How would you describe the way in which you’ve studied world music? Have you had teachers or has it been an independent pursuit?
Primarily independent. Every time I’ve tried lessons, it’s felt like re-wiring my brain, and it just didn’t feel right. It felt like what everyone else was doing. I’ve always felt like I want to put something out there that isn’t there.
In all the bands with my siblings, that’s always been the motto: “put out what you’d like to see.” Sometimes that’s challenging because you don’t have much to compare it to. But yeah, with traditional lessons, I’ve always felt out of tune with practicing rudiments and such. I’ve always been focused more on expressiveness and seeing how nice I can make just sixteenth notes feel, and practicing variations. And I’m very focused on tone. I’m very tone-conscious, which is what led me to producing. It’s a lot of trial and error, emphasizing imperfections.
Could you elaborate on the types of things you’d practice to get comfortable with these types of rhythms? Like playing behind and ahead of the beat?
Yeah, I’ve noticed that in a lot of Trinidad rhythms and African music…I guess that’s the common denominator: whatever the meter is, the tempo, it’s not that you’re playing anything that complex, it’s all tonality, expression and where you place it. If you want something to feel happy or chaotic, then you’re playing ahead of the meter. Sometimes in Haitian rhythms, for funeral songs, sad stuff, or ritual stuff, it’s ahead of the meter, but to me it feels like a releasing…it’s chaotic but it feels like you’re moving on. For me, the motion of it all comes from the placement of the meter.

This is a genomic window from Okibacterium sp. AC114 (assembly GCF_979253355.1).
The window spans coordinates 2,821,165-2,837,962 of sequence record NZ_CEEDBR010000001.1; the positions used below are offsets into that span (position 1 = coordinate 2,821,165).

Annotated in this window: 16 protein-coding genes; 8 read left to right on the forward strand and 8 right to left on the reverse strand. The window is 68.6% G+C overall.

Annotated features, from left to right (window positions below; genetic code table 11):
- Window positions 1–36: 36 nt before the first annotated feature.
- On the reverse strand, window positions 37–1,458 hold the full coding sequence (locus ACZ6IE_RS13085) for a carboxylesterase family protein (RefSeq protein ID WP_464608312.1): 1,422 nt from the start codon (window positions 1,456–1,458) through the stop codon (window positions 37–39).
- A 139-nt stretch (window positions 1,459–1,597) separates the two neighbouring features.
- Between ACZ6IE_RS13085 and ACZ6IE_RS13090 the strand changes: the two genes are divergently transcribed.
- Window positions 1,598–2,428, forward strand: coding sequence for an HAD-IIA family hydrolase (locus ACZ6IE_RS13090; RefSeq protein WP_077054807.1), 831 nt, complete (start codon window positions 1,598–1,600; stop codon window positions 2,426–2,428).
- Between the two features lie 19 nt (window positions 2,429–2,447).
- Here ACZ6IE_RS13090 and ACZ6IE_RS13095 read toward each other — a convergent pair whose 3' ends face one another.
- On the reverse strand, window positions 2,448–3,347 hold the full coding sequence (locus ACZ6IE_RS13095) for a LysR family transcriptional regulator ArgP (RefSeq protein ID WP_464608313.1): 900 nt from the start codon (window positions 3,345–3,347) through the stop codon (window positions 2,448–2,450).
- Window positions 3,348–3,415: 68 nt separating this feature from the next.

Sometimes when I’m practicing around someone, I’ll ask them to clap quarter notes at different points around the meter. I arrange a lot of drum and bass songs, and deciding where the bass needs to be, behind or ahead, basically to make a clean arrangement, too. It’s not always just for extreme emotion, it could be for a certain texture.
How did you start playing drums? What kind of music did you learn how to play with at first?
I played mainly rock, actually. I was probably the heaviest hitting drummer in my area, I was always going through drumheads and sticks, like crazy! Oddly enough that couldn’t be more different than I am now.